As EU countries integrate ever more closely with their neighbours, traffic volumes are growing. Each individual mode of transport can only cope with this to a limited extent. Cross-border multimodal corridors are therefore needed. The Orient/East-Med Corridor is one of the nine core network corridors of the Trans-European Transport Network (TEN-T) and will connect Central Europe with the maritime interfaces of the North Sea and Baltic Sea as well as the Black Sea and the Mediterranean. The route between Berlin and Prague is a crucial part of this corridor.
On the section connecting the two metropolitan regions of Dresden and Prague, a new line approximately 43 kilometres in length is planned between Heidenau and Ústí nad Labem. The envisaged higher speeds of up to 200 km/h for passenger transport and 120 km/h for freight transport will enable significantly faster journeys and open the door to economic growth. In view of the increasing international traffic between Berlin, Dresden and Prague, rail also offers an environmentally friendly alternative to the motorway.
New lines and upgrades are also planned on the Czech part of the route between Ústí nad Labem and Prague (link to the Správa železnic website: https://www.spravazeleznic.cz/vrt/vrt-drazdany-praha).
Project objectives according to the Federal Transport Infrastructure Plan (FTIP)
Other aspects of the project
Commuters and tourists: A commuter link with a journey time of around one hour is being created between Dresden and Prague. Upgrading the line will enable new regional rail passenger transport services for commuters and spur the further development of tourism in these regions.
Shifting more traffic from road to rail: The line upgrade will help to meet the increased demand for freight transport and accommodate the additional traffic expected in future. A 740-metre-long freight train can replace around 50 trucks.
Strengthening local economies: Improved, faster connections (from the North Sea ports all the way to Cyprus) can strengthen and further develop the economies of both Saxony and the Czech Republic. The line could encourage more companies to locate in the areas along the route, for example.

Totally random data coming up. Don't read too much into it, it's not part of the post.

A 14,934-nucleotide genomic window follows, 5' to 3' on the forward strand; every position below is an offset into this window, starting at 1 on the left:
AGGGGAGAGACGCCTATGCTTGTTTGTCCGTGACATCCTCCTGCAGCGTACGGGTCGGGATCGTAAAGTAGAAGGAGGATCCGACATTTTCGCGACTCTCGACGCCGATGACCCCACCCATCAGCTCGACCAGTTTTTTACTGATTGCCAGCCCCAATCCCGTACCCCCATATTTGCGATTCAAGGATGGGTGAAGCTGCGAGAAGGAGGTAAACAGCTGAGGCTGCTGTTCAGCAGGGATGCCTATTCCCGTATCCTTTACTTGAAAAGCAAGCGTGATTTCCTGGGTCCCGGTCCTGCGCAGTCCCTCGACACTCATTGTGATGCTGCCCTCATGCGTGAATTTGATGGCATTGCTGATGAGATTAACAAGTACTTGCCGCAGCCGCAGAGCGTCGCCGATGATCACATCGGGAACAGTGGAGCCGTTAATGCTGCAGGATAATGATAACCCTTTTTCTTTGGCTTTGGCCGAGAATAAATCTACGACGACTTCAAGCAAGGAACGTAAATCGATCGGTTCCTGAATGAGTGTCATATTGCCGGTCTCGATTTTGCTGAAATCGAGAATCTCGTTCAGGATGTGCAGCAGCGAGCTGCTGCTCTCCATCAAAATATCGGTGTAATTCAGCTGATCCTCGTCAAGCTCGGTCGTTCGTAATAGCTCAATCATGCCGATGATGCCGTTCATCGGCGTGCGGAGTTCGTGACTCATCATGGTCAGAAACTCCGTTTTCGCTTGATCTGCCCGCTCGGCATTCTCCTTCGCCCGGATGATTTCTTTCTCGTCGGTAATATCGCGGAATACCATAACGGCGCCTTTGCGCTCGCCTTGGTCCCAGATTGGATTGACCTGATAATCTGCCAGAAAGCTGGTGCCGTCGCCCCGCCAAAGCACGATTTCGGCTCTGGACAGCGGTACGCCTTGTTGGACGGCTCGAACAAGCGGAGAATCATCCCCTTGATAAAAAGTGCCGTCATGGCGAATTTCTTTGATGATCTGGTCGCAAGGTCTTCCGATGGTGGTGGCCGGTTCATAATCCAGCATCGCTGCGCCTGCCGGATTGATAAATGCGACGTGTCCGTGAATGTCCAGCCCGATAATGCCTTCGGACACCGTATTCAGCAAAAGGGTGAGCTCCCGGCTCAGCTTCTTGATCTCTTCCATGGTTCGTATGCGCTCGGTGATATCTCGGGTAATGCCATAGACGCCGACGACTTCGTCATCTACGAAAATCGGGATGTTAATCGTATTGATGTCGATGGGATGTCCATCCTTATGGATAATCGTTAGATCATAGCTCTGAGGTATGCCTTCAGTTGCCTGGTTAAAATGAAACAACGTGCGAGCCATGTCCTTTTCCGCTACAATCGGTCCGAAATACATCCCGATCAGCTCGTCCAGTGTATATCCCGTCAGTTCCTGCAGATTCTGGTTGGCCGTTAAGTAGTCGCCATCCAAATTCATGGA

Environment: The project will include numerous measures to locally offset damage to natural assets where encroachments on the natural environment are unavoidable. There is also a unique opportunity to incorporate land into biodiversity enhancement projects as part of the offsetting measures. Shifting traffic from road to rail also means a considerable reduction in CO2 and noise emissions.
The project is currently still in preliminary design – a very early planning phase. Preliminary design involves working on key fundamentals and conducting in-depth planning work on the various options. It also includes the regional planning procedure. At the end of preliminary design (or “HOAI phase 2”), the preferred option will be decided. This preferred option will then be examined by the Bundestag – the German parliament.
After parliamentary scrutiny, the preferred option will be planned in more detail in the final design (HOAI phase 3) and planning for building permit application (HOAI phase 4) phases and presented to the German Federal Railway Authority for approval.
The Federal Railway Authority will open the planning approval process and ensure the public can raise objections and participate in a public hearing. After weighing all the interests involved, it can then issue a planning approval (the construction permit).
Once the construction permit has been issued, the framework for creating the new railway line through the Ore Mountains is complete and implementation can begin.